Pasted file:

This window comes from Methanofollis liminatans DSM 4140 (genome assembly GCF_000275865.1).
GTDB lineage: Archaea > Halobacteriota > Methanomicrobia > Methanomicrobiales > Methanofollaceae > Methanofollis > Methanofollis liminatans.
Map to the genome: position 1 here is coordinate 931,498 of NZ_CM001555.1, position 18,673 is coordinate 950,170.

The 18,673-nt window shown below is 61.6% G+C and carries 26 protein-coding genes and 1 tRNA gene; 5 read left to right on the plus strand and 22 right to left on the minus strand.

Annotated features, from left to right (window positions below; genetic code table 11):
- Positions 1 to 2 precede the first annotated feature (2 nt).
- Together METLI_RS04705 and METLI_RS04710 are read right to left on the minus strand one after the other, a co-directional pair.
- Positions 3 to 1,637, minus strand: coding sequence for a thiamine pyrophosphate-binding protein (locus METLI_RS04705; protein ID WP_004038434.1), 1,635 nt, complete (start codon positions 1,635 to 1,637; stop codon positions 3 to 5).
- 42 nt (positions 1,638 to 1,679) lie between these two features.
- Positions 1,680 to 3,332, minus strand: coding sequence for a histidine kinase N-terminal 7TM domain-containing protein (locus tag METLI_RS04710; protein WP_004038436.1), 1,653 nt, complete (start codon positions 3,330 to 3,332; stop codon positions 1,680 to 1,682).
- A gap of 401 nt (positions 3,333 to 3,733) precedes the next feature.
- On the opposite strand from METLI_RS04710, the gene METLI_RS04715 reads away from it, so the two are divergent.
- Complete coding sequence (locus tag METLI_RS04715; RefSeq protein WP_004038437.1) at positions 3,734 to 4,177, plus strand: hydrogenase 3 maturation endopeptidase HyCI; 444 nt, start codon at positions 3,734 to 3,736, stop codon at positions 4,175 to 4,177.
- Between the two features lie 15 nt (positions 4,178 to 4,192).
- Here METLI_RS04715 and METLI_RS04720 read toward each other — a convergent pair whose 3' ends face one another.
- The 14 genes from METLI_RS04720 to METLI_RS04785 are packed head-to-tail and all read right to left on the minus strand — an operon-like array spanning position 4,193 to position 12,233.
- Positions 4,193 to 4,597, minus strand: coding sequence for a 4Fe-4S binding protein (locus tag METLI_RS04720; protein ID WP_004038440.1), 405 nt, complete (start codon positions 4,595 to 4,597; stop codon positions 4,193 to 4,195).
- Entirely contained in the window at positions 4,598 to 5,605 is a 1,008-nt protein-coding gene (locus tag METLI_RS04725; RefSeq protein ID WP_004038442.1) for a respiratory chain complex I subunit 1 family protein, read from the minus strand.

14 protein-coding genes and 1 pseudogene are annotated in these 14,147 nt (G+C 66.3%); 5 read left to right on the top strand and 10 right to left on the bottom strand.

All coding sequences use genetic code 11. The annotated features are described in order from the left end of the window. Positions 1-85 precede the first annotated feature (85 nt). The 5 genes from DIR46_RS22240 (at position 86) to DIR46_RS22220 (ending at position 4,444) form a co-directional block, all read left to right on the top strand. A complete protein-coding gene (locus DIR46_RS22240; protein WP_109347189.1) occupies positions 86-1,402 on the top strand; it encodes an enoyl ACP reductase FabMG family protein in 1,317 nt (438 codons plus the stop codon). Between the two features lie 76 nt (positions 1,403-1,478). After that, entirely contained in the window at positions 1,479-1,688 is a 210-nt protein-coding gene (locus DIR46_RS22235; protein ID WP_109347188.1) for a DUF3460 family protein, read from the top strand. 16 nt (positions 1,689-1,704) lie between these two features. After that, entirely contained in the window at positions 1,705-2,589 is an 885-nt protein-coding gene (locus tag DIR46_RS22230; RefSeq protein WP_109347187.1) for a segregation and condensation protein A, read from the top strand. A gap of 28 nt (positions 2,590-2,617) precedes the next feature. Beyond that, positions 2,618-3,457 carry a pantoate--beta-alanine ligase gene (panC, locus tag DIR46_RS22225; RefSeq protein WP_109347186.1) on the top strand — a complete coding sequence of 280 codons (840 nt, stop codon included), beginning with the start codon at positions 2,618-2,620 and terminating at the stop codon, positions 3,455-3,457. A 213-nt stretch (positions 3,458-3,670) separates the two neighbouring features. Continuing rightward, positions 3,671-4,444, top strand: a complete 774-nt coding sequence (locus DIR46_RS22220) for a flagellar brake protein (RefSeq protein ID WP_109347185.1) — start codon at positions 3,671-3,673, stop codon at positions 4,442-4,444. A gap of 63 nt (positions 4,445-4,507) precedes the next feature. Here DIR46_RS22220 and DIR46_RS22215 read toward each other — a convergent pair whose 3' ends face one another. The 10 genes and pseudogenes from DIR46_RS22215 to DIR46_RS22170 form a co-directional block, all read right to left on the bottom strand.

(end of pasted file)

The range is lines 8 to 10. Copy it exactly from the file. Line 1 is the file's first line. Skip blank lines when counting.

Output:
- Positions 3 to 1,637, minus strand: coding sequence for a thiamine pyrophosphate-binding protein (locus METLI_RS04705; protein ID WP_004038434.1), 1,635 nt, complete (start codon positions 1,635 to 1,637; stop codon positions 3 to 5).
- 42 nt (positions 1,638 to 1,679) lie between these two features.
- Positions 1,680 to 3,332, minus strand: coding sequence for a histidine kinase N-terminal 7TM domain-containing protein (locus tag METLI_RS04710; protein WP_004038436.1), 1,653 nt, complete (start codon positions 3,330 to 3,332; stop codon positions 1,680 to 1,682).